Frequently Asked Questions
What was agreed to in the lawsuit?
In collaboration with the plaintiffs, the United States Soccer Federation and member defendants have agreed to:
- Improve concussion awareness and education among youth coaches, referees, parents and players
- Instill uniform concussion management and return-to-play protocols for youth players
- Modify substitution rules to allow players who may have suffered a concussion during games to be evaluated without penalty
- Prohibit heading the ball for children 10 and under and limit the activity in practice only for ages 11 to 13.
What has U.S. Soccer been doing in the past regarding concussions?
U.S. Soccer has taken a lead in education, research and proposing rule changes in the area of concussion management and protocols, and has been at the forefront of concussion prevention. Here are a few specific items:
- We have worked collaboratively with national experts in this field for many years, establishing protocols and education materials that we’ve implemented within in our National Teams, Development Academy, and Coaching and Referee programs.
- U.S. Soccer has partnered with the Centers for Disease Control and Prevention in its “Heads Up” program, which provides numerous resources including concussion education materials for parents, athletes, schools and health care providers about concussions, symptoms, management and return to play protocols.
- We have overseen baseline neurocognitive testing – a tool that assists in the diagnosis and treatment of concussions – for all our National Team players as well as the Development Academy players.
- Our trainers and doctors are educated on concussion management and return-to-play guidelines, and work with athletes before, during and after games.
- We have a Chief Medical Officer, and are pursuing additional research that will provide more information on the causes of injuries and how we can prevent them.
Are the new rules regarding substitutions, elimination of heading for U-10 and below, and limiting heading in practice for ages 11 to 13 going to be required changes?
These changes are recommended for U.S. Soccer’s youth members. Although these are only recommendations, they are based on the advice of the U.S. Soccer medical committee, and therefore U.S. Soccer strongly urges that they be followed.
On the other hand, these are requirements for players that are part of U.S. Soccer’s Youth National Teams and the Development Academy. It should be noted that Youth National Teams will continue to be bound by the substitution rules of the events in which they participate.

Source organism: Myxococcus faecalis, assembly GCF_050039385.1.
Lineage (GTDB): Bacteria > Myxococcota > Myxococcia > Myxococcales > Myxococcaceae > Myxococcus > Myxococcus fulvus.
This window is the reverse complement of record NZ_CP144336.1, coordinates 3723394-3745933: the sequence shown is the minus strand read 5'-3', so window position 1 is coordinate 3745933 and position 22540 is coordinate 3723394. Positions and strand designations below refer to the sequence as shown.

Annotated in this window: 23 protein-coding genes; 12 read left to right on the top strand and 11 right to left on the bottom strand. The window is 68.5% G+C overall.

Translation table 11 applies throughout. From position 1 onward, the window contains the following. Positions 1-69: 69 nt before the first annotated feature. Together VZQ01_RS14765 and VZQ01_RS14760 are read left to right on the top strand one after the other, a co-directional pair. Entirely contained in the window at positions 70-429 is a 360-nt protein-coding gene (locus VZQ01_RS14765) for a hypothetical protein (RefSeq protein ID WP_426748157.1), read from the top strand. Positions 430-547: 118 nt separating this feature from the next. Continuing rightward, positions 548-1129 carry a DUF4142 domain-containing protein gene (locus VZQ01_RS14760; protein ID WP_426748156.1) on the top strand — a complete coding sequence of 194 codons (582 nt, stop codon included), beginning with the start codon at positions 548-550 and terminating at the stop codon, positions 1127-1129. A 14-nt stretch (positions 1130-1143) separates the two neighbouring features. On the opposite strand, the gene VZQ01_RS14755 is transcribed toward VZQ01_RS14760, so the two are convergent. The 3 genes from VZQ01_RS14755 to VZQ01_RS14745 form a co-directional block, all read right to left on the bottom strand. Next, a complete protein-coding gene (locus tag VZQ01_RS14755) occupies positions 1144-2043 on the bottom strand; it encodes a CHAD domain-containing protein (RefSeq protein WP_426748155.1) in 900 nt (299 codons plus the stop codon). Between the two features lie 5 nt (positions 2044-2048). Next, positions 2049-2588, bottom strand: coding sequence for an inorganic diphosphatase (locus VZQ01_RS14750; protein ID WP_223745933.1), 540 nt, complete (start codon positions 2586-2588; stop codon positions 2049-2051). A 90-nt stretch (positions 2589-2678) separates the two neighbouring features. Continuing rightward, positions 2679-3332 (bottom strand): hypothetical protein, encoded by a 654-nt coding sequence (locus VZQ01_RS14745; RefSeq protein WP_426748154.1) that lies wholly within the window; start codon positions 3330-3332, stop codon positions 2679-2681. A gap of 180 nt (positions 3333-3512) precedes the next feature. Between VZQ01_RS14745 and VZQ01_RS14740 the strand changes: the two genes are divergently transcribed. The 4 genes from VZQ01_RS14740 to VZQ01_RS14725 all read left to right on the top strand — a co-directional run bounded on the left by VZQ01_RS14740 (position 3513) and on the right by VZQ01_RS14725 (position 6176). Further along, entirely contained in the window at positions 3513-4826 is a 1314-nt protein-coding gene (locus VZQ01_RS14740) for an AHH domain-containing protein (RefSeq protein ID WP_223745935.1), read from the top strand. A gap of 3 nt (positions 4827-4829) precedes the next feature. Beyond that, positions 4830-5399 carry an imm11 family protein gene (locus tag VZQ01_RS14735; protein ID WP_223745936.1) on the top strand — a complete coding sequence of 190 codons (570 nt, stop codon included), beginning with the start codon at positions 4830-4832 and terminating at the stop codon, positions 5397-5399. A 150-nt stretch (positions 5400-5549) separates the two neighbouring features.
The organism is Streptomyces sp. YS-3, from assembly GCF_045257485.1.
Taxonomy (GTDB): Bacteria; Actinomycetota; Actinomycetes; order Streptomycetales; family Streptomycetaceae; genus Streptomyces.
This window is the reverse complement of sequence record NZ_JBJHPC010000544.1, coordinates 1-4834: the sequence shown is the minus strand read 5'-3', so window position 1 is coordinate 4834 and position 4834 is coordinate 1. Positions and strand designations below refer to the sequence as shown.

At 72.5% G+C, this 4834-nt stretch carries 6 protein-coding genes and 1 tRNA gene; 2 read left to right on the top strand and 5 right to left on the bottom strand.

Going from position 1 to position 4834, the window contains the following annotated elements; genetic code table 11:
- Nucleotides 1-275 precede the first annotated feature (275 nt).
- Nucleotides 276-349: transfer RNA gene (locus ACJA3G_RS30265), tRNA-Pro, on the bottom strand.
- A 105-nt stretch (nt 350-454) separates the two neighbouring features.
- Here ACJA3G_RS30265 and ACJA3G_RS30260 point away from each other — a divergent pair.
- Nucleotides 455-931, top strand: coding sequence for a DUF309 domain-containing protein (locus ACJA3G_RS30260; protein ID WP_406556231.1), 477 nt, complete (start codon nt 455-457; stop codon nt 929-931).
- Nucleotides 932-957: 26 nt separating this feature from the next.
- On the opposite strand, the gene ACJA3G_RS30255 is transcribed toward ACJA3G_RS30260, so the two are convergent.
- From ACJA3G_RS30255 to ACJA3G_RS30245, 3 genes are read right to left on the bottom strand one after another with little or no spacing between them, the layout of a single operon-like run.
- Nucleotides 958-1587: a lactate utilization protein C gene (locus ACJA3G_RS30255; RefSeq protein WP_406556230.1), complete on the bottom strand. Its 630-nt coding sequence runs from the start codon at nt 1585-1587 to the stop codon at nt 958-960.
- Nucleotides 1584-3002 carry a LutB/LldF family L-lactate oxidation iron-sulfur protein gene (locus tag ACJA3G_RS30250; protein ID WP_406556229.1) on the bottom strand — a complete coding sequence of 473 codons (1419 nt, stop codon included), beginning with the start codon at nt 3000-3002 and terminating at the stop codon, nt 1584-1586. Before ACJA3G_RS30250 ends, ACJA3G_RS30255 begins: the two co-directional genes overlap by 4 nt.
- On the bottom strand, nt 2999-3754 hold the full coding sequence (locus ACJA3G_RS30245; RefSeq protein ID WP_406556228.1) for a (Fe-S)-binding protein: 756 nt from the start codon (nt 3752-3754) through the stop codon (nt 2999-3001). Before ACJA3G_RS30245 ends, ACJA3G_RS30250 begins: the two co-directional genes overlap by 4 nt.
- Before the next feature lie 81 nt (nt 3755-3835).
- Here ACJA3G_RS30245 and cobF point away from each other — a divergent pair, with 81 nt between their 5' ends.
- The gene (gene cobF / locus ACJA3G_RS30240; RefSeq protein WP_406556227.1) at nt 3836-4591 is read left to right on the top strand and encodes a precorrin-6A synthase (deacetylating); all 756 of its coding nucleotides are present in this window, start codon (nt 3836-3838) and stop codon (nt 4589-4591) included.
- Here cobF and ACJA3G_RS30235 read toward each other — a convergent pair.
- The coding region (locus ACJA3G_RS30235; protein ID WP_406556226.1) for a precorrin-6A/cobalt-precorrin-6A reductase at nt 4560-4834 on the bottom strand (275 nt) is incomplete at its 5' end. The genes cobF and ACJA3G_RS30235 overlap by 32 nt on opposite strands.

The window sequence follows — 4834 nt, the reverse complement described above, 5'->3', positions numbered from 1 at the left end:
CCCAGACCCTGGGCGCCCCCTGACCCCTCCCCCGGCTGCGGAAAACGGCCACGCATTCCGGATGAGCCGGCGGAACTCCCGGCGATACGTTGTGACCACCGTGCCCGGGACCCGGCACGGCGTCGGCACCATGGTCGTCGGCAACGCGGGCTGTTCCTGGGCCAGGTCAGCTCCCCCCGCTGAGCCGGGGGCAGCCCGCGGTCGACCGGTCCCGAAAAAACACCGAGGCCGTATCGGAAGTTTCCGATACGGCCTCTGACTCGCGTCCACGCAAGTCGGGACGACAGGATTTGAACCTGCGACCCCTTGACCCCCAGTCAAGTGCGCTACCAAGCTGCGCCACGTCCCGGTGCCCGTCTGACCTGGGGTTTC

Why are the new rules not required for U.S. Soccer’s youth members?
For the youth members, these are framed as recommendations because some of the youth members do not have direct authority at the local level to require the adaption of the rules. But, these recommendations are based on the advice of the U.S. Soccer medical committee, and therefore U.S. Soccer strongly urges that they be followed. Organizations, leagues, clubs and teams should also be aware that each of the 50 states has passed some form of concussion education and management legislation, so they must be sure to comply with these laws in their respective states.
Did the lawsuit prompt the development of the concussion initiative?
No. Over the years, U.S. Soccer has had many measures in place designed to enhance player safety. U.S. Soccer has been working on a comprehensive player safety campaign that addresses head injuries (including concussion education, concussion management and return-to-play protocols), heat-related illness, injury prevention and much more. Work on this campaign, which will be announced soon, was started long before the lawsuit.
How was it determined that the ban on heading would apply to 10 and under? Why are the practice limitations on heading only limited to U-12 and U-13?
These limitations were based on the recommendations of the U.S. Soccer medical committee, which includes recognized experts in the field of concussions and concussion management. The science on head injuries is still developing, and the youth concussion initiative provides U.S. Soccer and the youth members with a great deal of flexibility to adapt as more is learned about these issues.
When do the substitution rule changes for the Development Academy take effect?
The new rules took effect for the Development Academy on Jan. 1, 2016.
Who will evaluate players suspected of having a head injury during Development Academy matches?
The rules mandate that a Health Care Professional (HCP) must be present at all Development Academy matches and will make any decisions regarding head injuries.
What do the new substitution rules specify within the Development Academy as it relates to head injuries?
If a player suffers a significant blow to the head and is removed from the game to be evaluated for a suspected concussion or head injury, that substitution will not count against a team’s total number of allowed substitutions in a Development Academy game.
If the player with the suspected head injury has received clearance from the HCP to return to the game, the player may re-enter at any stoppage of play. The evaluated player must replace the original substitute and will not count as a substitution.
The player that was temporarily substituted into the game for the player with the suspected head injury will be considered an available substitute and permitted to re-enter the game as a standard substitute per Development Academy rules.